What's new for 2020: APAC set for another year of tech turbulence

Despite an overall market slowdown, APAC's businesses continue to spend big on tech in 2020, providing an attractive opportunity for Western suppliers.

Another 12 months is nearly over and what have we learned? In many ways we end 2019 as we started it: with a US-Sino trade war casting a long shadow over the region; China continuing sophisticated state-backed hacking operations to become technologically self-sufficient; and foreign firms operating in APAC stuck in the middle. Yet despite an overall market slowdown, the region's businesses will continue to spend big on tech in 2020, providing an attractive opportunity for Western suppliers.

The biggest potential gains could well come outside of China, especially in ASEAN leaders like Singapore.

The trade war rolls on

Donald Trump's trade war is set to drag on into 2020, even though there are signs of progress in negotiations. The tit-for-tat escalation that the ‘dealmaker-in-chief' began in 2018 has ratcheted up tensions between the two superpowers all year, and around 80% of 60+ economists polled by Reuters expect the situation to worsen or stay the same by the end of next year.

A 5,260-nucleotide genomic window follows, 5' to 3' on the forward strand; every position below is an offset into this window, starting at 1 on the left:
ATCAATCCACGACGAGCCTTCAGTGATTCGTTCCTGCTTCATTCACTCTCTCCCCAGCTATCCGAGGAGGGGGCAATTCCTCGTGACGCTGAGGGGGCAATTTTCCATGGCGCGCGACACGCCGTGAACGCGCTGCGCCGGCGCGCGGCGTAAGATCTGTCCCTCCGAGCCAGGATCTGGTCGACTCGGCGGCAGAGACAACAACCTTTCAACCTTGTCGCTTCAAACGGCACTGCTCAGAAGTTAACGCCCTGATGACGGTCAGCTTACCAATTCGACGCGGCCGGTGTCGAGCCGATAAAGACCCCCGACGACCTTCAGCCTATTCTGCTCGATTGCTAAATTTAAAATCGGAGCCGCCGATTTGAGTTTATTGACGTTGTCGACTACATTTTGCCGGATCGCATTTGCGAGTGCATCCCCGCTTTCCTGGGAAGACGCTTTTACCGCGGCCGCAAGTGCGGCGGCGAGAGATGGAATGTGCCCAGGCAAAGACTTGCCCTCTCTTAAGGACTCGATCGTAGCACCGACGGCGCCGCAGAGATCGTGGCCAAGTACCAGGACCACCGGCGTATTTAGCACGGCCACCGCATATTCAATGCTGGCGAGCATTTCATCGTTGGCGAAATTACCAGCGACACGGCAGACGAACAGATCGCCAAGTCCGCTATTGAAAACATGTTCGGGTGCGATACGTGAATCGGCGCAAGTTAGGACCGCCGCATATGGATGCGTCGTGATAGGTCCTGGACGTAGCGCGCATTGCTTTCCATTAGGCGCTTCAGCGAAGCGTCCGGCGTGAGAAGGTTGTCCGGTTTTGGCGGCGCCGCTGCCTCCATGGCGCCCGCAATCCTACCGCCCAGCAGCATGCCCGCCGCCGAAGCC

Tech firms have been drawn into the war, mostly against their will. Directly in the line of fire is Huawei which was banned from supplying 5G networking kit to US carriers and put on a Commerce Department blacklist, which will hurt multiple US suppliers of the firm. It's telling that the move persuaded CEOs of some arch rivals including Qualcomm, Intel, Alphabet, Cisco, Broadcom, Micron Technology and Western Digital into trying to persuade Trump to ease the ban.

The problem with Huawei actually goes beyond the trade war, as the US is blacklisting the firm not simply because it believes it's been given an unfair advantage by the Chinese state, but because of national security concerns. The latter will be hard to shift, and commentators are concerned that China may eventually respond in kind, by finding a way to make life difficult for US tech firms operating in the Middle Kingdom.

In the meantime, the future doesn't look too bad for the Shenzhen giant, which last year claims to have spent $11.3 billion, or 15% of its annual revenue, on R&D, more than all the other telecoms kit makers combined. It's also picking up plenty of 5G business across Asia, Russia and even in Europe. Washington has not been successful in lobbying its allies to block the firm: the UK is typical in taking a pragmatic approach, signalling its intent to continue using the Chinese kit in non-contentious parts of its 5G networks.

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